The fundamentals have been bullish this week with domestic demand so high, China potentially dropping their zero-Covid policy, and the Brazilian truck drivers blocking off main roads in protest. The technicals on the other hand became overbought for soybeans and bean oil, and some profit taking most likely occurred. Export sales were not much of a help with 30.5 mb of sales last week, but shipments strong at 97.4 mb shipped, well above the weekly average of 40.4 mb needed to reach the USDA’s estimate. Total sales commitments are now 1.187 bb, and 1% higher than a year ago. Soybeans reacted more than the other grains to the Fed’s decision to raise rates by another 75 basis points yesterday as this caused the dollar to jump, making US beans even more expensive than South American options. China was a main buyer of US beans last week showing that they still need the US beans. Brazilian planting is near 50% complete, and conditions are forecast to be dry for both Brazil and Argentina for the next week at least. The truckers protesting the election results are still causing 126 blockades in 14 of 26 states despite law enforcement threats, and some of these roads lead to port cities. Jan beans are overbought and closed below their 200-day moving average today but remain broken out of their sideways trend. Soybean oil is still overbought technically but hasn’t shown signs of slowing just yet and is above all its moving averages.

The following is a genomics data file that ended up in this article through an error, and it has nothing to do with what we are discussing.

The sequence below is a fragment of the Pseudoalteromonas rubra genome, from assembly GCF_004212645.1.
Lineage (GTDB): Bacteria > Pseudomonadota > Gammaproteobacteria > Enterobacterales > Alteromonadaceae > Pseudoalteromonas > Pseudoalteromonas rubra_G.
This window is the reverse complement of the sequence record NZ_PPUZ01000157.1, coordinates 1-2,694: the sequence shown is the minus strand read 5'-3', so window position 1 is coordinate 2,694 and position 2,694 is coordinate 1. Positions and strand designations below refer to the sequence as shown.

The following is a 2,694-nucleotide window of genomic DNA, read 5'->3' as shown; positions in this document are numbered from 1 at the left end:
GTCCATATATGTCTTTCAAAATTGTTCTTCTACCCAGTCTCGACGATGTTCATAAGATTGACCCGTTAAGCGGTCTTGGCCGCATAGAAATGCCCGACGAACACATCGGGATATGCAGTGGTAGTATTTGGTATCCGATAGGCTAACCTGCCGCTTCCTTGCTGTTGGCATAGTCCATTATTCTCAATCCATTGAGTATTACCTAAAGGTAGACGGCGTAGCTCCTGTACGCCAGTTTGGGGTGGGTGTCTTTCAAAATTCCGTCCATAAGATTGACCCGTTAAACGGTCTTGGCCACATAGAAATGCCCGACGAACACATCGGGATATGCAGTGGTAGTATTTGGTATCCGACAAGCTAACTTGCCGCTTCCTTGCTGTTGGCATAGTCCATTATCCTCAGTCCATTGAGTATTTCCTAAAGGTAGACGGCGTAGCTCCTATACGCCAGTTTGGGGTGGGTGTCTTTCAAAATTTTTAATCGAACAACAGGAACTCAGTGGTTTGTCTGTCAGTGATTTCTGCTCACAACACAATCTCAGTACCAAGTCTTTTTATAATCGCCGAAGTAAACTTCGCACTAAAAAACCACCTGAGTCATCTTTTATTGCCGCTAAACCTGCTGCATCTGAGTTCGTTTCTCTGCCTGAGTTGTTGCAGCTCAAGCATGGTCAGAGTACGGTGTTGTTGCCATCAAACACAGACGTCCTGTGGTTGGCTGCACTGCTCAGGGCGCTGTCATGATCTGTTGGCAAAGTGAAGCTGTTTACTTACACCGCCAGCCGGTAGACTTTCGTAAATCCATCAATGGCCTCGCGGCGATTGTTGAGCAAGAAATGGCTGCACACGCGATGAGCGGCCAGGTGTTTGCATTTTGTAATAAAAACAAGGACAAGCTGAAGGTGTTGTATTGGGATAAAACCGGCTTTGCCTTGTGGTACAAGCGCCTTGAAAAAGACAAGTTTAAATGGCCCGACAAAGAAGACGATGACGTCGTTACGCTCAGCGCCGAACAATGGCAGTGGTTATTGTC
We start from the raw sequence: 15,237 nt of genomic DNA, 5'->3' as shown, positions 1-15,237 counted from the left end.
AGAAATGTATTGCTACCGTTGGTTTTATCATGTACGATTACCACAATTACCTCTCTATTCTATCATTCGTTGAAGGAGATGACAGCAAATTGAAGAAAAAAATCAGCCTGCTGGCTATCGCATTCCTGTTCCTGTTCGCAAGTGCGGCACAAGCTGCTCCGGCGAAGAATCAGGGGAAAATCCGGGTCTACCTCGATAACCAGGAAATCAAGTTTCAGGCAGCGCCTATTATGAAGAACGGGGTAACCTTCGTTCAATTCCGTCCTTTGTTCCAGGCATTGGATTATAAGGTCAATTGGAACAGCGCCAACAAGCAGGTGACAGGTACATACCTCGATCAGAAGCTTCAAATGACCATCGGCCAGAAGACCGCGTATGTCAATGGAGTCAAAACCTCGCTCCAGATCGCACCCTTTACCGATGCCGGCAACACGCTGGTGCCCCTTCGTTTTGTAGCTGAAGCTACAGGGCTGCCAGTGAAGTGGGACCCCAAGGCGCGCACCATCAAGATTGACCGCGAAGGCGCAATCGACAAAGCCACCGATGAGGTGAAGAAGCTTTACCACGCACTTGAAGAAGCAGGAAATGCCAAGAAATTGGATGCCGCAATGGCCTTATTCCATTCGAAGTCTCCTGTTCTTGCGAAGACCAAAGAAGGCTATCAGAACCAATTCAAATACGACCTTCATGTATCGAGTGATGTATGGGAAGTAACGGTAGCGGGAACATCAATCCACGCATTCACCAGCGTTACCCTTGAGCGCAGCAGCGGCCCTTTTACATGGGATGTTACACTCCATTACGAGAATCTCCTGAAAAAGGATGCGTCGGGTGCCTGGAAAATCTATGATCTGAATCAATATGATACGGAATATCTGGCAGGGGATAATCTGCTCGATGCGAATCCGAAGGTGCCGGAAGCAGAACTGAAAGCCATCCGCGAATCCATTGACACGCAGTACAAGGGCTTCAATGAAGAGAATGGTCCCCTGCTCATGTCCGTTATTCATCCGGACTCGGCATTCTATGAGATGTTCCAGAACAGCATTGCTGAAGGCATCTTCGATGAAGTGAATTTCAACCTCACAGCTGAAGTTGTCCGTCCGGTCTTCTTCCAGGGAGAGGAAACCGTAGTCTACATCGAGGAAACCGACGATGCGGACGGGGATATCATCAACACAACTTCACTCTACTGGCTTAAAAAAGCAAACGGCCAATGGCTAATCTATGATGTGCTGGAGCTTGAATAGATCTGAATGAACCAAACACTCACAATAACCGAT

WHEAT HIGHLIGHTS: Wheat futures had a mixed to mostly lower close. The Ukraine export corridor deal (and news surrounding it) is still playing an important part in the futures prices. Dec Chi lost 5-1/2 cents, closing at 8.40-1/2 and Mar down 5-1/4 at 8.59-3/4. Dec KC gained 1 cent, closing at 9.41-1/4 and Mar was unchanged at 9.38-3/4.